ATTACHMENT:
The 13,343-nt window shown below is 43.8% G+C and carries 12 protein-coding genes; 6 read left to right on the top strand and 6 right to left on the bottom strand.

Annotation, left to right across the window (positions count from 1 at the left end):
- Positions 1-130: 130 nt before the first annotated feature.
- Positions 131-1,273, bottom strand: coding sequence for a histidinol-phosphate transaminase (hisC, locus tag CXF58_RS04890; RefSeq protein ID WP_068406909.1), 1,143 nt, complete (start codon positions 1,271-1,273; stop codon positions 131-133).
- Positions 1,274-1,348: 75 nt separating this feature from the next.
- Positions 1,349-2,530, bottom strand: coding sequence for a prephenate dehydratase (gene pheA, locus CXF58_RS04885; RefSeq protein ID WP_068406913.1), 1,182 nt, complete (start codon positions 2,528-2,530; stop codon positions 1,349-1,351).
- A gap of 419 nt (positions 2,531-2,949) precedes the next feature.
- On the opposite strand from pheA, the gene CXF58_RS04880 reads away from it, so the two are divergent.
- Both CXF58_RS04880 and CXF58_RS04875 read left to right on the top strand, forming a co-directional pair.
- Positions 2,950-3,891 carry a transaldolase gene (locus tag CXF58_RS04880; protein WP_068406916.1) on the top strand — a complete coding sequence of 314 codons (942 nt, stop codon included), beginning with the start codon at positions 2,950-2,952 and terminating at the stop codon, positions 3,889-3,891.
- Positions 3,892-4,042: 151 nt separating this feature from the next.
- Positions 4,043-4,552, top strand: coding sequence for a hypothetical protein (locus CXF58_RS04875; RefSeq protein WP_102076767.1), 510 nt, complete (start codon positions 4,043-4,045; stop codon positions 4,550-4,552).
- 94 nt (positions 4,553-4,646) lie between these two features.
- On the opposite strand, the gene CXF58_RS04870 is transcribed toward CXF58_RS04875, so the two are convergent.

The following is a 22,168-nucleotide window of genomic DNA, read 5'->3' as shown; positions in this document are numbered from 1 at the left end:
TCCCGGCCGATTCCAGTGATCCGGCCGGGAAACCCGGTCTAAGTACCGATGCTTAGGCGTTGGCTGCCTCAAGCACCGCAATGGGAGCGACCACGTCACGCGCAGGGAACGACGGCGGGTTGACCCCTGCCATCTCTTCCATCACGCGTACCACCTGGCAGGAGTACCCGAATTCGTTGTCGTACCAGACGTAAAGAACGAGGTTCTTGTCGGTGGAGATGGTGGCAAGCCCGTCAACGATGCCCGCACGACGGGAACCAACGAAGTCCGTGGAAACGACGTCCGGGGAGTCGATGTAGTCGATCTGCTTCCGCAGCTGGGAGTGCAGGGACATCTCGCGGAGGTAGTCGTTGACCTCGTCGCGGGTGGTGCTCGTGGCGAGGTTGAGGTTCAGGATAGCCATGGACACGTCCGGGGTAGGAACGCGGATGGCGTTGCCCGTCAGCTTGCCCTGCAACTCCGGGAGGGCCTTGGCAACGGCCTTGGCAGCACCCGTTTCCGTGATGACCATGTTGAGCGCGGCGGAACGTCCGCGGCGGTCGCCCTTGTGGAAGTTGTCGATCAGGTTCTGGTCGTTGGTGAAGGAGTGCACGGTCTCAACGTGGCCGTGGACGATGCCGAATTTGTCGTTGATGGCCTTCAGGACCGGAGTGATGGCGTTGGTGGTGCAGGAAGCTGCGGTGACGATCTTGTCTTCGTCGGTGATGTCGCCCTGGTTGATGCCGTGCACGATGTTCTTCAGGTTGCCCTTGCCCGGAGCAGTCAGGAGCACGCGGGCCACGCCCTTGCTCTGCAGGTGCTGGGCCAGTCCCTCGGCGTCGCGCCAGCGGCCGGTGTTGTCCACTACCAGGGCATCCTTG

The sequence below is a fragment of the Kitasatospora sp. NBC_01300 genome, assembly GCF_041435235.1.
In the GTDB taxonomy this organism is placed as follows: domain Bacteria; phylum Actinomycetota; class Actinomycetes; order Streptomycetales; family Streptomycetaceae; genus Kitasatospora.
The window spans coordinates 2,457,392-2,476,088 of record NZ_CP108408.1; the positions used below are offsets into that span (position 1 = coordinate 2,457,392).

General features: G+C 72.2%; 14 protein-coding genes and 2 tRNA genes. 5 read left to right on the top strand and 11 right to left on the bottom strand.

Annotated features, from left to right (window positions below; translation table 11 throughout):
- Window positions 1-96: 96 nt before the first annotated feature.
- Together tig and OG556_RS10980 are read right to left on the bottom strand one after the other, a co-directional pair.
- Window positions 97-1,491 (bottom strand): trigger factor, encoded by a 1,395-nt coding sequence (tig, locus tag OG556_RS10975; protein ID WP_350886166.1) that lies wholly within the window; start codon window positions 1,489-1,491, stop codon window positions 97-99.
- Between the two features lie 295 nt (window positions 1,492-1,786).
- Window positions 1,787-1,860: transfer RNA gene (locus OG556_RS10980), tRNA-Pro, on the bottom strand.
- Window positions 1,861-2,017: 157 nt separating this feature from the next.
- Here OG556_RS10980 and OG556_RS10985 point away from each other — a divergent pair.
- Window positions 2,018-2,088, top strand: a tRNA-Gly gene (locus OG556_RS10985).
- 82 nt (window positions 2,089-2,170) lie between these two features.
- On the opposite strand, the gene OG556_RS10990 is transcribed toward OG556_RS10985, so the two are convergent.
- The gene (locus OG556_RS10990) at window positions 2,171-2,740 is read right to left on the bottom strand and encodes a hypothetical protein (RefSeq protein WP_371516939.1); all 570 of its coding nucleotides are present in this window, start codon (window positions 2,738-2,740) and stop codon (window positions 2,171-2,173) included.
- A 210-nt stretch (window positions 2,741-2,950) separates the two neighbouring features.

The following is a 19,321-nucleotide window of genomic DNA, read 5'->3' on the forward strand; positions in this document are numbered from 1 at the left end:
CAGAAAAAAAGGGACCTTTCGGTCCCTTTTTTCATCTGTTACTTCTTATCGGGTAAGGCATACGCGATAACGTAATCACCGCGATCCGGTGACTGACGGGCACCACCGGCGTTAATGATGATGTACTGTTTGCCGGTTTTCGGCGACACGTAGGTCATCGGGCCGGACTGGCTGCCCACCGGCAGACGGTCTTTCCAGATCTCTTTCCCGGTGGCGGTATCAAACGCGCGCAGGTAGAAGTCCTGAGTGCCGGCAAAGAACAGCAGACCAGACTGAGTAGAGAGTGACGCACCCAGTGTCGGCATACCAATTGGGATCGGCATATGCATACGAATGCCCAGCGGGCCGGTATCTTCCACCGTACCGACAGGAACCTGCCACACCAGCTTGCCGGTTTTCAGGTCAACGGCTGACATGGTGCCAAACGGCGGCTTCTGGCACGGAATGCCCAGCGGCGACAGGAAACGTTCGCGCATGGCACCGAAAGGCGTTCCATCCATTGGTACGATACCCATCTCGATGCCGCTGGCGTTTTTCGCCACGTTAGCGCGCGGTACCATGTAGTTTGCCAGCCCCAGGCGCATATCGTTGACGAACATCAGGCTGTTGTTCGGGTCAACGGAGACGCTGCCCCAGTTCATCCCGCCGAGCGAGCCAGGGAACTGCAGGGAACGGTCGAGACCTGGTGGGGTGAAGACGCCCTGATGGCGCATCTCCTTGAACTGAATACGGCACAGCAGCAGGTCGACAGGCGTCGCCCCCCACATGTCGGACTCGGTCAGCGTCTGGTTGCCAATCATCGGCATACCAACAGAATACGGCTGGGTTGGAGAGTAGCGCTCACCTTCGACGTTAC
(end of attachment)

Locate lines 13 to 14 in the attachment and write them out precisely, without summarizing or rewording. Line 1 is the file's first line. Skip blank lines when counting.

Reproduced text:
- 94 nt (positions 4,553-4,646) lie between these two features.
- On the opposite strand, the gene CXF58_RS04870 is transcribed toward CXF58_RS04875, so the two are convergent.